# Suppose h is a function such that h(1) = -2, h'(1) = 2, h''(1) = 3, h(2) = 6, h'(2) = 5, h''(2) =...

## Question:

Suppose {eq}h {/eq} is a function such that {eq}h(1) = -2, h'(1) = 2, h''(1) = 3, h(2) = 6, h'(2) = 5, h''(2) = 13 {/eq}, and {eq}h'' {/eq} is continuous everywhere. Evaluate the integral {eq}\int_1^2 h''(u)\,du {/eq} .

## Fundamental Theorem of Calculus:

Also known as the Newton-Leibniz formula, the second fundamental theorem of calculus utilizes the antiderivative or the indefinite integral of a function to evaluate its definite integral over a specific interval.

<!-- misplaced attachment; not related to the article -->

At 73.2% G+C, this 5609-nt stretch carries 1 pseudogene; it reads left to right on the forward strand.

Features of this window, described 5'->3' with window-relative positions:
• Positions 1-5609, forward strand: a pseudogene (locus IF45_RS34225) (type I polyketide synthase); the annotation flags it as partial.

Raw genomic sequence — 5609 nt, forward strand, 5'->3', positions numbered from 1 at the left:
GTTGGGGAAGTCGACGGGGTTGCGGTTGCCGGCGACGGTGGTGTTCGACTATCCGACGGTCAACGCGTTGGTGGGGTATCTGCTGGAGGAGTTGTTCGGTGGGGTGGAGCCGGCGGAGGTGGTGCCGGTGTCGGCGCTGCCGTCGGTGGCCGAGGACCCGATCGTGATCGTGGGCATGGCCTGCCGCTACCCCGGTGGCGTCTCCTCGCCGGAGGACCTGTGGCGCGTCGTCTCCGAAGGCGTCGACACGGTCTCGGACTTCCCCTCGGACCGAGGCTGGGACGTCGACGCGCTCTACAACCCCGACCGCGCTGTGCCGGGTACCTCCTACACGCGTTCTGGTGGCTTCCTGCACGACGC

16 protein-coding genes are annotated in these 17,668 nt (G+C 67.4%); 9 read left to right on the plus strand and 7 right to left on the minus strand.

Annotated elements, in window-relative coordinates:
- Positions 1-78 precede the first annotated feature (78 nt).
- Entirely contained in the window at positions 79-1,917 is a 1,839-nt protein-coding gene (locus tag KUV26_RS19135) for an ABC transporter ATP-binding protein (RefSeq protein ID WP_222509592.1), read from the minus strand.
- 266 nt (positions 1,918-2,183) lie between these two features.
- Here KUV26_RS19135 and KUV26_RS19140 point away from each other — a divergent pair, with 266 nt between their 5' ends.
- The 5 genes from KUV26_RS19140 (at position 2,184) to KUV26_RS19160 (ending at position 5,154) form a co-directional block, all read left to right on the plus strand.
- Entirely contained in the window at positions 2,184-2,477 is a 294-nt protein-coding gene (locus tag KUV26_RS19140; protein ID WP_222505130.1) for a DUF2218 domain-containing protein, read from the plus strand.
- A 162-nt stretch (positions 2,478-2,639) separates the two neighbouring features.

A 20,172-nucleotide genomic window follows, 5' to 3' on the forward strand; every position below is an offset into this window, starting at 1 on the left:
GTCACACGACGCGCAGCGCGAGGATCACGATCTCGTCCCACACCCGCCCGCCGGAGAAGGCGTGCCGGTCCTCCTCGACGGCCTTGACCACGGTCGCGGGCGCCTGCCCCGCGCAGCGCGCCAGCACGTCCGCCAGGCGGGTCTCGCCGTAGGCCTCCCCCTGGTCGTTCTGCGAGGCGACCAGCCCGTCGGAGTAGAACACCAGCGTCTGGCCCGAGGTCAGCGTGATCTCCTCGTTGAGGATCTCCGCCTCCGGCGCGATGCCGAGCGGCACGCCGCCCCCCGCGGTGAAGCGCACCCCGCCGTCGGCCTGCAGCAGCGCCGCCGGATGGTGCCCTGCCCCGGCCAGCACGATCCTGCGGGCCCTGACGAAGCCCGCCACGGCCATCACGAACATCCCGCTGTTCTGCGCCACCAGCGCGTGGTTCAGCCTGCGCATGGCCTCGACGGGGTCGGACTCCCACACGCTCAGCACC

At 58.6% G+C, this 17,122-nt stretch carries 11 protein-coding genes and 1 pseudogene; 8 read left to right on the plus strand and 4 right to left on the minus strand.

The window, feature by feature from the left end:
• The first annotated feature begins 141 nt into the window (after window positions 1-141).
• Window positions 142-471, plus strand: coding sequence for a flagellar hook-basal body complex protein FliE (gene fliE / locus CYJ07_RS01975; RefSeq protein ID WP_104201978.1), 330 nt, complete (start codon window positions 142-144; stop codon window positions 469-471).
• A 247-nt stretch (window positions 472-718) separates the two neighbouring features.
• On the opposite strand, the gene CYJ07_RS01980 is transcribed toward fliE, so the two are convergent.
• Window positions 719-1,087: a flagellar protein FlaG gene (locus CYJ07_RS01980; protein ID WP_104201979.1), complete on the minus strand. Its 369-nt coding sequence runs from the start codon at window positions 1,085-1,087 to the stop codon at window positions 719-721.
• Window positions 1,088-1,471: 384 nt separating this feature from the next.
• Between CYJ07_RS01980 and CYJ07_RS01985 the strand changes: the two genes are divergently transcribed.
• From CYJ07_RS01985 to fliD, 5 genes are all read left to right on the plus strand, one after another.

If we assume that the interval is {eq}\left[a,b\right] {/eq} and that the antiderivative of {eq}f(x) {/eq} is {eq}F(x) {/eq}, then {eq}\displaystyle \int_{a}^{b} f(x) \ \mathrm{d}x = F(b) -F(a) {/eq}.

Note that the antiderivative of {eq}h''(u) {/eq} is {eq}h'(u) {/eq} and we are given values of {eq}h'(u) {/eq} at {eq}u = 1 {/eq} and {eq}u=2 {/eq} so we can definitely calculate {eq}\displaystyle \int_1^2 h''(u)\,du {/eq} employing the fundamental theorem of calculus:

{eq}\begin{align*} \displaystyle \int_1^2 h''(u)\,du & = \left[ h'(u)\right]_{1}^{2}\\ & =h'(2)-h'(1) && \left[\mathrm{ Utilize \ the \ fundamental \ theorem \ of \ calculus }\right]\\ & =5-2 && \left[\mathrm{ It \ is \ indicated \ that \ h'(2) =5 \ and \ h'(1) = 2 }\right]\\ & = 3\\ \end{align*} {/eq}

Thus, {eq}\displaystyle \int_1^2 h''(u)\,du=3 {/eq}.